Plantagon is considering other building shapes and designs. At this early stages, constructing an urban farm can be expensive. But the pay off is in higher yields. “The unusual form adds to construction expenses –the Plantagon people explain– but we say that the doubling or even tripling of yields makes the structure more than competitive with traditional greenhouses or surface agriculture. With a ground footprint of 10,000 sq m, a vertical greenhouse equals 100,000 sq m of cultivated land.”
According to Dickson D. Despommier, a Columbia University emeritus professor, in theory a 30-story, one-square block farm could yield as much food as 2,400 outdoor acres, and with far less (or no) spoilage, because vegetables would travel only a very short distance.
Roof top farming also possible
While dedicated vegetable-growing buildings represent the optimal urban farming solution, plenty can be done by utilizing so many roof tops of existing buildings. Even though the farming scale per building is obviously much smaller, there are so many buildings in large cities that the total food production can be quite significant, not to mention the energy savings for the buildings themselves, since the green house on top of them would work as added insulation.
The New York Times reported on Lufa Farms, a thriving roof top greenhouse business in Montreal, Canada. (Cash crops under the glass and up on the roof, May 18. 2011). Lufa Farms “turned an unassuming office rooftop into a 31,000-square-foot greenhouse that grows tomatoes, cucumbers, peppers and other produce year-round and is a working example of a developing trend known as urban rooftop farming. It has taken a timely convergence of technologies and consumer attitudes to bring rooftop farming to the fore. The advance of hydroponic growing techniques and innovative, cost-effective greenhouse systems, together with increasing consumer desire for organic produce, has redefined the term locally grown and spurred entrepreneurs to create a variety of greenhouse technologies and business models“.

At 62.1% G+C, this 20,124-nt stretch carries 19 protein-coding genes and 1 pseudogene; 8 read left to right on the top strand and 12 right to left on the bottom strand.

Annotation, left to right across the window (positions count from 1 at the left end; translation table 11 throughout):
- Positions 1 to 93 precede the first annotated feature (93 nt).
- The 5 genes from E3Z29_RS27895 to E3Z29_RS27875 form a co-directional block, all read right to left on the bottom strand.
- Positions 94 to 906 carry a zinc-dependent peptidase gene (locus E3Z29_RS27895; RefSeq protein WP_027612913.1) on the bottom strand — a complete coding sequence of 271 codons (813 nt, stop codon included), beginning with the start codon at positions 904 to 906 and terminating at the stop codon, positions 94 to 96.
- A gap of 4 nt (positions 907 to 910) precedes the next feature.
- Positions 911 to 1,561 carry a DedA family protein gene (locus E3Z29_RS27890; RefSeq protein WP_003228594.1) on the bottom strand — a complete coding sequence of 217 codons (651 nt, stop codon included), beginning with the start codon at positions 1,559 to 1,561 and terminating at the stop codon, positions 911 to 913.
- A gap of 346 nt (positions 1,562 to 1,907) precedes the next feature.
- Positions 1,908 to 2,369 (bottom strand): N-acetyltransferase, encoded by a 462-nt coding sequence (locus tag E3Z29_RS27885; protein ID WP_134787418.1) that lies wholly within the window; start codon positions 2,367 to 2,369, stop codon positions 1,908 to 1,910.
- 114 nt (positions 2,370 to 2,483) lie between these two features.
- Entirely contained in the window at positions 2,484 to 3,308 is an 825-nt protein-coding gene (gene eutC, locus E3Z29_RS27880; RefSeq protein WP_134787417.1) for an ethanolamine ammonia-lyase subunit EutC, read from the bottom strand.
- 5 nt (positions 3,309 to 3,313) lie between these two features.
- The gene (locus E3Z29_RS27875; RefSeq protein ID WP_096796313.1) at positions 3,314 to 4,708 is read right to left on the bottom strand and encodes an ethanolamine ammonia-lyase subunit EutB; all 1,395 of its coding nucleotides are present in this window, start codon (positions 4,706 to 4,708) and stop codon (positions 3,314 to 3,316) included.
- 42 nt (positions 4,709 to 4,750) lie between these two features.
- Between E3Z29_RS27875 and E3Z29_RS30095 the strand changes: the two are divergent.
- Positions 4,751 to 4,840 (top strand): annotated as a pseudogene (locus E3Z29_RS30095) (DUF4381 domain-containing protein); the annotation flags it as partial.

It is profitable
And they make money. The costs of setting up a roof top greenhouse can be significant. But, after that initial expenditure, the operating costs are lower than those of a conventional organic farm offering the same quality produce. The incentive for potential customers is to have their reliable supplier literally next door.
New York City could feed itself
Moving from Montreal to New York City, it has been noted that New York has 14,000 acres of unused rooftop space. According to New York Sun Works, a nonprofit group that promotes the use of rooftop greenhouses, if all of the unshaded rooftops installed greenhouses, the resulting produce could feed as many as 20 million people in the region. This is quite an astonishing figure. Even if you cut this estimate in half, it would still be wonderful news. New York could feed itself by growing food on its rooftops.
A viable concept
Clearly these are just beginnings, early steps and projections into the future. But, while the concept is novel and still somewhat experimental, many key technical issues have been dealt with. And there are strong economic incentives to go ahead with urban farming. The hungry customers are right there, in the city. They would love to have reliable supplies of quality, unspoiled food, right at their door steps. Once the initial capital costs have been absorbed, the early pioneers of this novel business claim that they are making money.
Good for the environment
From a broader public policy and global environmental protection perspective, vertical urban farming, if practiced world-wide, may very well be the best way to avoid the (current and projected) over exploitation of land and water, while providing needed nutrition to increasingly urban populations. From an economic perspective, eliminating the need of transporting, refrigerating, warehousing and distributing produce, will cut down its cost, with benefits for all urban consumers –especially the poorest.
As for idle farm land, no longer needed for cultivation because of urban farming, grow forests on it, recreate a natural habitat for many species, while absorbing excess CO2 and producing more oxygen.Print This Post